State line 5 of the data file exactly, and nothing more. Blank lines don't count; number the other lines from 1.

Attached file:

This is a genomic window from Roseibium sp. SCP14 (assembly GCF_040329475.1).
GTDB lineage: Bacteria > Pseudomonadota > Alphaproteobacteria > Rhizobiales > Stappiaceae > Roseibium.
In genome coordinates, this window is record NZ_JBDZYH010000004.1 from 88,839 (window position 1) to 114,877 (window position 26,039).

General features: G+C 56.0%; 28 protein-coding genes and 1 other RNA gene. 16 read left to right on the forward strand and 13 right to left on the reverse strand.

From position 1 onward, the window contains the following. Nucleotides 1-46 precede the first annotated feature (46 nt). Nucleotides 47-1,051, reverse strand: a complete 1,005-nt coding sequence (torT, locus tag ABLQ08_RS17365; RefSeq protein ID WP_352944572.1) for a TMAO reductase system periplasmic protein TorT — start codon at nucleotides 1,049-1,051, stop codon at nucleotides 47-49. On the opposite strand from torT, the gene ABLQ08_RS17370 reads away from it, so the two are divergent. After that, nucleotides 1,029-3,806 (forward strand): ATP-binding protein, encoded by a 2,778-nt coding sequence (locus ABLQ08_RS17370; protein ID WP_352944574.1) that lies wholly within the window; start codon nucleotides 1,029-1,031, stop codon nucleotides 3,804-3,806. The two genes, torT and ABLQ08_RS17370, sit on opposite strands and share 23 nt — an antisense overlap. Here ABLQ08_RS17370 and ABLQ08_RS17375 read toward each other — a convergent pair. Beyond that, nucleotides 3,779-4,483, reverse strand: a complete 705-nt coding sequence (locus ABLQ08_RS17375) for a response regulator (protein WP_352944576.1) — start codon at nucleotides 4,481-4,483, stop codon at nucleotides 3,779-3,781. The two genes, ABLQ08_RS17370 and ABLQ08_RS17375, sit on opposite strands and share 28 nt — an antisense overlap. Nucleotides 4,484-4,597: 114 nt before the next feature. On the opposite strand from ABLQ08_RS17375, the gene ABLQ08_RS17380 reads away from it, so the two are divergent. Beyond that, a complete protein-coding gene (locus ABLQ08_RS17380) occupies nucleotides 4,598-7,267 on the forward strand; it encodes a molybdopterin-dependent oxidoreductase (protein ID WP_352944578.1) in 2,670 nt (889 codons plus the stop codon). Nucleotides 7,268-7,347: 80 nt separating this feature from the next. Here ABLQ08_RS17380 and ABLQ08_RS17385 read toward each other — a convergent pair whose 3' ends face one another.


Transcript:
From position 1 onward, the window contains the following. Nucleotides 1-46 precede the first annotated feature (46 nt). Nucleotides 47-1,051, reverse strand: a complete 1,005-nt coding sequence (torT, locus tag ABLQ08_RS17365; RefSeq protein ID WP_352944572.1) for a TMAO reductase system periplasmic protein TorT — start codon at nucleotides 1,049-1,051, stop codon at nucleotides 47-49. On the opposite strand from torT, the gene ABLQ08_RS17370 reads away from it, so the two are divergent. After that, nucleotides 1,029-3,806 (forward strand): ATP-binding protein, encoded by a 2,778-nt coding sequence (locus ABLQ08_RS17370; protein ID WP_352944574.1) that lies wholly within the window; start codon nucleotides 1,029-1,031, stop codon nucleotides 3,804-3,806. The two genes, torT and ABLQ08_RS17370, sit on opposite strands and share 23 nt — an antisense overlap. Here ABLQ08_RS17370 and ABLQ08_RS17375 read toward each other — a convergent pair. Beyond that, nucleotides 3,779-4,483, reverse strand: a complete 705-nt coding sequence (locus ABLQ08_RS17375) for a response regulator (protein WP_352944576.1) — start codon at nucleotides 4,481-4,483, stop codon at nucleotides 3,779-3,781. The two genes, ABLQ08_RS17370 and ABLQ08_RS17375, sit on opposite strands and share 28 nt — an antisense overlap. Nucleotides 4,484-4,597: 114 nt before the next feature. On the opposite strand from ABLQ08_RS17375, the gene ABLQ08_RS17380 reads away from it, so the two are divergent. Beyond that, a complete protein-coding gene (locus ABLQ08_RS17380) occupies nucleotides 4,598-7,267 on the forward strand; it encodes a molybdopterin-dependent oxidoreductase (protein ID WP_352944578.1) in 2,670 nt (889 codons plus the stop codon). Nucleotides 7,268-7,347: 80 nt separating this feature from the next. Here ABLQ08_RS17380 and ABLQ08_RS17385 read toward each other — a convergent pair whose 3' ends face one another.